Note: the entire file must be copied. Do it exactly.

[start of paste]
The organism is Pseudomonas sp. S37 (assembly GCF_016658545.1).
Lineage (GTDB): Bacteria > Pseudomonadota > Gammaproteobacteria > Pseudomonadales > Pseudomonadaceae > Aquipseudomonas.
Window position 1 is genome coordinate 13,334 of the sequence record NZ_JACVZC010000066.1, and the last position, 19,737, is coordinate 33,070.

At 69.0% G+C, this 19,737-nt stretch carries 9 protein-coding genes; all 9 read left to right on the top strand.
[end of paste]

The organism is Pseudomonas sp. S37 (assembly GCF_016658545.1).
Lineage (GTDB): Bacteria > Pseudomonadota > Gammaproteobacteria > Pseudomonadales > Pseudomonadaceae > Aquipseudomonas.
Window position 1 is genome coordinate 13,334 of the sequence record NZ_JACVZC010000066.1, and the last position, 19,737, is coordinate 33,070.

At 69.0% G+C, this 19,737-nt stretch carries 9 protein-coding genes; all 9 read left to right on the top strand.